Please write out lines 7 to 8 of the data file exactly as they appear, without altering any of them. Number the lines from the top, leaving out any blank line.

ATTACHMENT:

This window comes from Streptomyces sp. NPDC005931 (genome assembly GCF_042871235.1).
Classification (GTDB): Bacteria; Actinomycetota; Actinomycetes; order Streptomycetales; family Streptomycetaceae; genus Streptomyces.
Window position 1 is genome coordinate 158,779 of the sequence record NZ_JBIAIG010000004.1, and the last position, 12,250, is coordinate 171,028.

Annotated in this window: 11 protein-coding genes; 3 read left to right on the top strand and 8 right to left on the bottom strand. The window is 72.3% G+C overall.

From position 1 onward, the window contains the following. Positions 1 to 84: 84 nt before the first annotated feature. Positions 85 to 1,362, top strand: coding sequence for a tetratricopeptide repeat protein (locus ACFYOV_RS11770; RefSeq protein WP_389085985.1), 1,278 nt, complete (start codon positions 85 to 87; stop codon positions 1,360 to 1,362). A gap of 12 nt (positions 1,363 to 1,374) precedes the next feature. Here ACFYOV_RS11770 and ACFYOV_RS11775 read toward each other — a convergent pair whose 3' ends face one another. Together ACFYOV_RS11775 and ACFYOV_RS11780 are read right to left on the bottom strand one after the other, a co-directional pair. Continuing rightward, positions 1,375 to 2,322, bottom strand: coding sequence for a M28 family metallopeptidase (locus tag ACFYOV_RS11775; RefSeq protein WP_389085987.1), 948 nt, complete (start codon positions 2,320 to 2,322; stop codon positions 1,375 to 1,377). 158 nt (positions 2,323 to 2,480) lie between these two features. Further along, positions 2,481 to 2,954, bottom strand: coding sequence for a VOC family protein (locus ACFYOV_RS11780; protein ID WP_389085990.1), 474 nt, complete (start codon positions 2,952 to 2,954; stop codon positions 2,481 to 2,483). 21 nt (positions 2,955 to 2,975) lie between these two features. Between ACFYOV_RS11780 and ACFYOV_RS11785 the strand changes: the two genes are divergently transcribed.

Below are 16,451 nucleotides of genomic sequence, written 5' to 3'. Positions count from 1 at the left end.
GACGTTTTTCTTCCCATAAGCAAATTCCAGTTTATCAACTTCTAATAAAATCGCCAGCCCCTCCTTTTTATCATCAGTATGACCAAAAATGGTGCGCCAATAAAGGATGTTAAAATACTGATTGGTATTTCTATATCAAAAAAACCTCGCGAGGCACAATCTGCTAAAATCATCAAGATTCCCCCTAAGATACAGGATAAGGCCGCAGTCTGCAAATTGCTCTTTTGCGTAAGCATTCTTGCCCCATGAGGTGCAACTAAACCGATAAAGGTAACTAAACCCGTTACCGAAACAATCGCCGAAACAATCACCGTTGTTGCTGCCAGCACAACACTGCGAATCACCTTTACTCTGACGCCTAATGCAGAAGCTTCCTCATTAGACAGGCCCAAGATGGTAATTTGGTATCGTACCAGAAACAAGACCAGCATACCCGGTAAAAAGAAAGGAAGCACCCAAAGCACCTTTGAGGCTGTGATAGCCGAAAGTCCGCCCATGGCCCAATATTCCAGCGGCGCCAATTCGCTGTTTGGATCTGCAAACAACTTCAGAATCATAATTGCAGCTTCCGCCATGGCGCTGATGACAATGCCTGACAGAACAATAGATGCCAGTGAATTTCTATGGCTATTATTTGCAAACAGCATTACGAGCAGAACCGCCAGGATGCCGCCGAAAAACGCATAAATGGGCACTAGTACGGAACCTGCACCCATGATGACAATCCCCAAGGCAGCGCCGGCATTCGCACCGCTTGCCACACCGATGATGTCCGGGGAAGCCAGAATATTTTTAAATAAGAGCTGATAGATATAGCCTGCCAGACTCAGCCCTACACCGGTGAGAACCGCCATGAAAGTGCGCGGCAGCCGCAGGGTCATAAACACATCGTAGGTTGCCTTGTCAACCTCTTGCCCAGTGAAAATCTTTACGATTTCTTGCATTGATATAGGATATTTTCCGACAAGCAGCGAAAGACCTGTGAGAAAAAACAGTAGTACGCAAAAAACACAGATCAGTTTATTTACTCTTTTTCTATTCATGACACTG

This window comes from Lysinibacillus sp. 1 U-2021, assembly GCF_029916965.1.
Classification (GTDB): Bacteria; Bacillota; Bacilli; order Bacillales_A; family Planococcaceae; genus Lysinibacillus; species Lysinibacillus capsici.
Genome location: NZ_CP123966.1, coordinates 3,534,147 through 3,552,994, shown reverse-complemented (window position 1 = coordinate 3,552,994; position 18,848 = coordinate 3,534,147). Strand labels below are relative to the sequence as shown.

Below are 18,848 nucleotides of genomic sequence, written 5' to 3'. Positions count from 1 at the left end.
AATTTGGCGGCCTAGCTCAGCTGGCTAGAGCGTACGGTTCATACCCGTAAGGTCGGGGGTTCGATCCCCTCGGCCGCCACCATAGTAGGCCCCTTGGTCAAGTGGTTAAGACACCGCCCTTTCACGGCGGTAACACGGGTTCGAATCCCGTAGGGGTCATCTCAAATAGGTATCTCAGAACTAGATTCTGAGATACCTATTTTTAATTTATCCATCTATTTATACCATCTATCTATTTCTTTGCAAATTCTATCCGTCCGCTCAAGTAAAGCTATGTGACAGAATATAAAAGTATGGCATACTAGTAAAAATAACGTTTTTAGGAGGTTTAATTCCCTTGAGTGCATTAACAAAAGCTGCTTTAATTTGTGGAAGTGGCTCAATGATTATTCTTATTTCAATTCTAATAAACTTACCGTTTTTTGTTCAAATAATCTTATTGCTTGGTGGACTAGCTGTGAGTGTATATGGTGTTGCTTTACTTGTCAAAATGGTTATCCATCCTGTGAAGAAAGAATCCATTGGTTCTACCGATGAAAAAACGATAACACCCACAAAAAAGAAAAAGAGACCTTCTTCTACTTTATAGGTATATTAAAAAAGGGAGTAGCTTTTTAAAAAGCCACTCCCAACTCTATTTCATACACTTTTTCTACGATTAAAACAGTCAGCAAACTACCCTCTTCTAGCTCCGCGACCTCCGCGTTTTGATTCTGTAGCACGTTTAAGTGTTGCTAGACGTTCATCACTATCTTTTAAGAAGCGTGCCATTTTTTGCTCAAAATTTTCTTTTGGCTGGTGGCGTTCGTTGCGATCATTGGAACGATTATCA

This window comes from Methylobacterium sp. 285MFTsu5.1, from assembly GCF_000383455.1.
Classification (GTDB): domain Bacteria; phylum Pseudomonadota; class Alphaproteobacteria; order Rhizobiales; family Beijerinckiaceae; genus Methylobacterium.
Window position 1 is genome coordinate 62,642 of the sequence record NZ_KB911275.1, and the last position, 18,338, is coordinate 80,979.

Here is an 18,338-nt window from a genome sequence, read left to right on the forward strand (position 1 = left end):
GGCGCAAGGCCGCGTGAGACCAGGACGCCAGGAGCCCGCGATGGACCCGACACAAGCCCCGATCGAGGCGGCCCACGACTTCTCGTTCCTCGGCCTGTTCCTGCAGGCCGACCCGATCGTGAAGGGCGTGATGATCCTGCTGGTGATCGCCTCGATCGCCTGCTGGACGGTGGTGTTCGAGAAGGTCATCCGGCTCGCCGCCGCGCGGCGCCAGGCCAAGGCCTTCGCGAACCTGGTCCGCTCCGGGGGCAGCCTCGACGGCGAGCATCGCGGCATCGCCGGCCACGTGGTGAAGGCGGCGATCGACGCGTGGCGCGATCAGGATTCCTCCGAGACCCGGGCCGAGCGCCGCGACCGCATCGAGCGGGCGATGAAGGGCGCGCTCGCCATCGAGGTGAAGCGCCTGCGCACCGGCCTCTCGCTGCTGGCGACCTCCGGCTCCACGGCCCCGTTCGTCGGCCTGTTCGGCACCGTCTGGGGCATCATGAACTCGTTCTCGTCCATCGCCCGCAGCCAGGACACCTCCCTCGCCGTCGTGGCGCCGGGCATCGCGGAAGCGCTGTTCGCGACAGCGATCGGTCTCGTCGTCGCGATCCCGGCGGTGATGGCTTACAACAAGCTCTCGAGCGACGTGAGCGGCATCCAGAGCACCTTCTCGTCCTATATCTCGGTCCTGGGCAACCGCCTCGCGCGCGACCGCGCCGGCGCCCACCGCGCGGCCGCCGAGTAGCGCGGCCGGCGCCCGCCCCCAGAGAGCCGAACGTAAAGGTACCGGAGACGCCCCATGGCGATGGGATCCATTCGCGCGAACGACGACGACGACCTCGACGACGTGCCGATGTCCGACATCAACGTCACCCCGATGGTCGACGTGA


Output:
GACGTTTTTCTTCCCATAAGCAAATTCCAGTTTATCAACTTCTAATAAAATCGCCAGCCCCTCCTTTTTATCATCAGTATGACCAAAAATGGTGCGCCAATAAAGGATGTTAAAATACTGATTGGTATTTCTATATCAAAAAAACCTCGCGAGGCACAATCTGCTAAAATCATCAAGATTCCCCCTAAGATACAGGATAAGGCCGCAGTCTGCAAATTGCTCTTTTGCGTAAGCATTCTTGCCCCATGAGGTGCAACTAAACCGATAAAGGTAACTAAACCCGTTACCGAAACAATCGCCGAAACAATCACCGTTGTTGCTGCCAGCACAACACTGCGAATCACCTTTACTCTGACGCCTAATGCAGAAGCTTCCTCATTAGACAGGCCCAAGATGGTAATTTGGTATCGTACCAGAAACAAGACCAGCATACCCGGTAAAAAGAAAGGAAGCACCCAAAGCACCTTTGAGGCTGTGATAGCCGAAAGTCCGCCCATGGCCCAATATTCCAGCGGCGCCAATTCGCTGTTTGGATCTGCAAACAACTTCAGAATCATAATTGCAGCTTCCGCCATGGCGCTGATGACAATGCCTGACAGAACAATAGATGCCAGTGAATTTCTATGGCTATTATTTGCAAACAGCATTACGAGCAGAACCGCCAGGATGCCGCCGAAAAACGCATAAATGGGCACTAGTACGGAACCTGCACCCATGATGACAATCCCCAAGGCAGCGCCGGCATTCGCACCGCTTGCCACACCGATGATGTCCGGGGAAGCCAGAATATTTTTAAATAAGAGCTGATAGATATAGCCTGCCAGACTCAGCCCTACACCGGTGAGAACCGCCATGAAAGTGCGCGGCAGCCGCAGGGTCATAAACACATCGTAGGTTGCCTTGTCAACCTCTTGCCCAGTGAAAATCTTTACGATTTCTTGCATTGATATAGGATATTTTCCGACAAGCAGCGAAAGACCTGTGAGAAAAAACAGTAGTACGCAAAAAACACAGATCAGTTTATTTACTCTTTTTCTATTCATGACACTG

This window comes from Lysinibacillus sp. 1 U-2021, assembly GCF_029916965.1.